Hitman’s story of clone agents and shadow kabals were never of any interest to me in the previous games, and I rarely ever paid attention to any of the games before, as the stealth really was quite boring in my mind. Bloody Money on the 360 really was the only one that caught my eye, and it was because it was released near the launch of the system and the demo was quite enjoyable. The World of Assassination trilogy takes Agent 47 traveling all over the world to be the perfect murder weapon for the ICA and his handler Diane Burnwood. Throughout the three games, Burnwood soon discovers her and Agent 47 are being used and controlled to do the bidding of a secret society that rules the world from a floating pyramid. The richest of the rich, and all the fun stuff. What really won me over was the acting of both Agent 47 and Ms. Burnwood. These characters really do care for each other, and you can feel it through not just the in game dialogue but also the cutscenes. Agent 47, a stoic character if there ever was one, while monotone brings so much underneath the line delivery, that he has quickly shot up to one of the better video game characters in the last decade.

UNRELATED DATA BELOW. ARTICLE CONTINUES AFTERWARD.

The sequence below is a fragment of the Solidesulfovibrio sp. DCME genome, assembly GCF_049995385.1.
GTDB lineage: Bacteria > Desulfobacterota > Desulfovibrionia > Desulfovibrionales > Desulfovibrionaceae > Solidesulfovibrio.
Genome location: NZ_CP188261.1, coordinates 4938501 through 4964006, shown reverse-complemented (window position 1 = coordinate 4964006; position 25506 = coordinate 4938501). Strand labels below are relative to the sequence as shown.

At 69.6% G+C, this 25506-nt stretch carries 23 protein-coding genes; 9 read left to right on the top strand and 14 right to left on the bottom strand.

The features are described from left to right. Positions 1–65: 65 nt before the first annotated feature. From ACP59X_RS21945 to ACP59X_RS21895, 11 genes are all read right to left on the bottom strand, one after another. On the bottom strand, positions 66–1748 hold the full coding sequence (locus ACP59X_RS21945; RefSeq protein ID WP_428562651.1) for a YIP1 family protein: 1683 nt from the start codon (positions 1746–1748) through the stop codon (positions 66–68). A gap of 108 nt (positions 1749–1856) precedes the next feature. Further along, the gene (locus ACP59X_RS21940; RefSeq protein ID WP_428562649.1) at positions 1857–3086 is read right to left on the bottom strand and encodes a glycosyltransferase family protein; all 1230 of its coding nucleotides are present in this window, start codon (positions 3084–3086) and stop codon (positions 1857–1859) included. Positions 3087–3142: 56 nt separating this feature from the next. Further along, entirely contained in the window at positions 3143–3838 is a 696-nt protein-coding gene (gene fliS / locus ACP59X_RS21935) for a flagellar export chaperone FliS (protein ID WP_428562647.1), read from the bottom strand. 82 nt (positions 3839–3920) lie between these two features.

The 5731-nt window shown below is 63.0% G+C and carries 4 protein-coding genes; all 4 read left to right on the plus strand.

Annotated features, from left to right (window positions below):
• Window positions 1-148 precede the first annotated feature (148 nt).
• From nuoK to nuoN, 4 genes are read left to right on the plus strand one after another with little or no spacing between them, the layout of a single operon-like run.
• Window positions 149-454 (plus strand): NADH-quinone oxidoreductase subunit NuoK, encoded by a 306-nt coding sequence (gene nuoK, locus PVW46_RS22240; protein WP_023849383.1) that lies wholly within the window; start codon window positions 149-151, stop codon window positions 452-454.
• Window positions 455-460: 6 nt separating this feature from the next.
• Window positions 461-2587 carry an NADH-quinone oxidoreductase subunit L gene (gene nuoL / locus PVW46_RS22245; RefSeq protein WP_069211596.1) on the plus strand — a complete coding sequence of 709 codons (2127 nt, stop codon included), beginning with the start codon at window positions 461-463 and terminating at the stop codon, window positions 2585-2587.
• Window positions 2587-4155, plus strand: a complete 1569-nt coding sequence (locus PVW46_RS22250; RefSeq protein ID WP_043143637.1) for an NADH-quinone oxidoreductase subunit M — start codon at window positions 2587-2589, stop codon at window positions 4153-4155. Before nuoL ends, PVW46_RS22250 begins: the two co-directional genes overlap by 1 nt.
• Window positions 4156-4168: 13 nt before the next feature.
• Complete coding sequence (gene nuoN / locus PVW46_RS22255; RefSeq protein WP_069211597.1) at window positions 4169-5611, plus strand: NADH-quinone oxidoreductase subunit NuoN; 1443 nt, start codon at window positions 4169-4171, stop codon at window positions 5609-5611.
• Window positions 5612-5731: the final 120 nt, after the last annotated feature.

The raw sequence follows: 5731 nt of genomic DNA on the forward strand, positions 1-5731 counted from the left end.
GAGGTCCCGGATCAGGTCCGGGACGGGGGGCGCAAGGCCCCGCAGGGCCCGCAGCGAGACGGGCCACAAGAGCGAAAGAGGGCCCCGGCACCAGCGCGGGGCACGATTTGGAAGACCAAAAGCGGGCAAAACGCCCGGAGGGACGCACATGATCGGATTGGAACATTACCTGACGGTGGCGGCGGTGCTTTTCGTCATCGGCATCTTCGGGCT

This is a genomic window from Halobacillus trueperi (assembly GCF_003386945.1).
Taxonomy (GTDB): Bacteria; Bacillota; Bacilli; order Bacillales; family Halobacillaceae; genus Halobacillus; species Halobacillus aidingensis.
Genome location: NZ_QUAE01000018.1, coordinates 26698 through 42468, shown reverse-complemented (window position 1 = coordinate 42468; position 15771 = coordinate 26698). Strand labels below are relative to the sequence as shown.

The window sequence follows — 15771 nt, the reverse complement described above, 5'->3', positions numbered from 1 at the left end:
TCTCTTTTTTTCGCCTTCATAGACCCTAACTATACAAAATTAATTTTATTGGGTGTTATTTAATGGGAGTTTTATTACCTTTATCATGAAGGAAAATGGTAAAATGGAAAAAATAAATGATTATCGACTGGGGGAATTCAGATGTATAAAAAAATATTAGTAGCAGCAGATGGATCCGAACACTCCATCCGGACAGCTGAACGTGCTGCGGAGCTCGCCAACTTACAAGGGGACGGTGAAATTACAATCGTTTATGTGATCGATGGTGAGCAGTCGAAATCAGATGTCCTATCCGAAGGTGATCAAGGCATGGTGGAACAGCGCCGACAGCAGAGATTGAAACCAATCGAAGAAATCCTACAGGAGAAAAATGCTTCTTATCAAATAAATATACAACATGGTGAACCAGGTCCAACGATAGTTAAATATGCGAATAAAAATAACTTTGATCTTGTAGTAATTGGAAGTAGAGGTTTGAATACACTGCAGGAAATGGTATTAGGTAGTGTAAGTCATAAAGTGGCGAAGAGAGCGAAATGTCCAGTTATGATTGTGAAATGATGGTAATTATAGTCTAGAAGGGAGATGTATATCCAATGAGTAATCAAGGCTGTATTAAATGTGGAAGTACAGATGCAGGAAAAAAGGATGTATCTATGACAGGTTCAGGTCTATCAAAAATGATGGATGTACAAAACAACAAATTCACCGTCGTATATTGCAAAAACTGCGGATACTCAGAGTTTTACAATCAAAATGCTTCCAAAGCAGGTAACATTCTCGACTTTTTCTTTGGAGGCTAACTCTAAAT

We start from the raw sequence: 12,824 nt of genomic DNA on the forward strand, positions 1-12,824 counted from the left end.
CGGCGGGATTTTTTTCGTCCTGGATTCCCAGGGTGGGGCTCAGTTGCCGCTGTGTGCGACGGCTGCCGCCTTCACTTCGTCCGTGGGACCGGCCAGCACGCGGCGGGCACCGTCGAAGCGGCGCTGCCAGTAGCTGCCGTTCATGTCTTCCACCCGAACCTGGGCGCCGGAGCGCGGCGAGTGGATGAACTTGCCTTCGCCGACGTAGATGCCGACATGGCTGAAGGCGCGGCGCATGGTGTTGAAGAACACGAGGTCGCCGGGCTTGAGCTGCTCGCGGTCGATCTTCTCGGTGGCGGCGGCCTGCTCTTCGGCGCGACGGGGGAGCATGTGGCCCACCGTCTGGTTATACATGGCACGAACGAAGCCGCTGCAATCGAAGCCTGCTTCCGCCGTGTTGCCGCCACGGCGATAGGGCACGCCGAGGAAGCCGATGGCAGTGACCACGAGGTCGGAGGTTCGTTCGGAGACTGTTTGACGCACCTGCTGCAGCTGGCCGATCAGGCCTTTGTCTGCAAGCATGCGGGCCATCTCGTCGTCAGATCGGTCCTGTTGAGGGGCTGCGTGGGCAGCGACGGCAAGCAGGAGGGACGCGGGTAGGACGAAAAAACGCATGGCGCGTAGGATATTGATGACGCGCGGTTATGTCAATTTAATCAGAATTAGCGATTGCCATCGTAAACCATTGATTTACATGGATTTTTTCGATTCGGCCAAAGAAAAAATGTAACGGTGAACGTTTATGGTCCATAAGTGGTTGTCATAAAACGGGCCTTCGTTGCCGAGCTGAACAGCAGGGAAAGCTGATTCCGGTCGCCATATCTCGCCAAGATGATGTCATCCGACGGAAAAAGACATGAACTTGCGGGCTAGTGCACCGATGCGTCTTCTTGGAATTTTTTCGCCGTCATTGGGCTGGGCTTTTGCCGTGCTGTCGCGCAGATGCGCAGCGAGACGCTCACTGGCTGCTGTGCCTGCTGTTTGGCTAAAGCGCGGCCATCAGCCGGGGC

Hitman 3 really does bring out the best in the series, and expands on everything the previous two games have done up to this point. Missions are varied and with so many branching paths, it can be almost impossible to make a choice on whether to continue on the path you are already on, or follow a new and potentially more interesting one. Tons of exciting weapons to use, and the escalation of production values to the levels leaves you satisfied with the conclusion, while at the same time wanting to re-experience the older levels with the new paths you have uncovered.